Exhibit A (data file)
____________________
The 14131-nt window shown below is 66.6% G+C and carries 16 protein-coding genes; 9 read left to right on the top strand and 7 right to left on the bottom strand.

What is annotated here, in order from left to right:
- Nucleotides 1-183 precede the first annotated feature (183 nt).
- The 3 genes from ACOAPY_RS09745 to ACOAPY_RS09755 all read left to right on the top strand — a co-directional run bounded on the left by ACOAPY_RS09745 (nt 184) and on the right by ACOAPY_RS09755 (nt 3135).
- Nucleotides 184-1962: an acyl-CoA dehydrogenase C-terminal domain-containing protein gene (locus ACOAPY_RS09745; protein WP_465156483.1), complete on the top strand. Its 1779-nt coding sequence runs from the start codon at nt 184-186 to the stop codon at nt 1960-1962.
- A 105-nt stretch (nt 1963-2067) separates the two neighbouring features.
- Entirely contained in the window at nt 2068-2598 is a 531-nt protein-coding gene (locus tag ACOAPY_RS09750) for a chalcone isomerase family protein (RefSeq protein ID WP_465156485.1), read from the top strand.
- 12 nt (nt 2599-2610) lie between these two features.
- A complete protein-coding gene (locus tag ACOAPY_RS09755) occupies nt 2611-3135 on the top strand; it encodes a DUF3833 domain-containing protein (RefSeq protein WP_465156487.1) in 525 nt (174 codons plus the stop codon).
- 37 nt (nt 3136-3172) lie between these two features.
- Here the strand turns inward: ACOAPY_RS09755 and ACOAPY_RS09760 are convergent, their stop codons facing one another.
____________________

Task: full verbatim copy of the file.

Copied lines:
The 14131-nt window shown below is 66.6% G+C and carries 16 protein-coding genes; 9 read left to right on the top strand and 7 right to left on the bottom strand.

What is annotated here, in order from left to right:
- Nucleotides 1-183 precede the first annotated feature (183 nt).
- The 3 genes from ACOAPY_RS09745 to ACOAPY_RS09755 all read left to right on the top strand — a co-directional run bounded on the left by ACOAPY_RS09745 (nt 184) and on the right by ACOAPY_RS09755 (nt 3135).
- Nucleotides 184-1962: an acyl-CoA dehydrogenase C-terminal domain-containing protein gene (locus ACOAPY_RS09745; protein WP_465156483.1), complete on the top strand. Its 1779-nt coding sequence runs from the start codon at nt 184-186 to the stop codon at nt 1960-1962.
- A 105-nt stretch (nt 1963-2067) separates the two neighbouring features.
- Entirely contained in the window at nt 2068-2598 is a 531-nt protein-coding gene (locus tag ACOAPY_RS09750) for a chalcone isomerase family protein (RefSeq protein ID WP_465156485.1), read from the top strand.
- 12 nt (nt 2599-2610) lie between these two features.
- A complete protein-coding gene (locus tag ACOAPY_RS09755) occupies nt 2611-3135 on the top strand; it encodes a DUF3833 domain-containing protein (RefSeq protein WP_465156487.1) in 525 nt (174 codons plus the stop codon).
- 37 nt (nt 3136-3172) lie between these two features.
- Here the strand turns inward: ACOAPY_RS09755 and ACOAPY_RS09760 are convergent, their stop codons facing one another.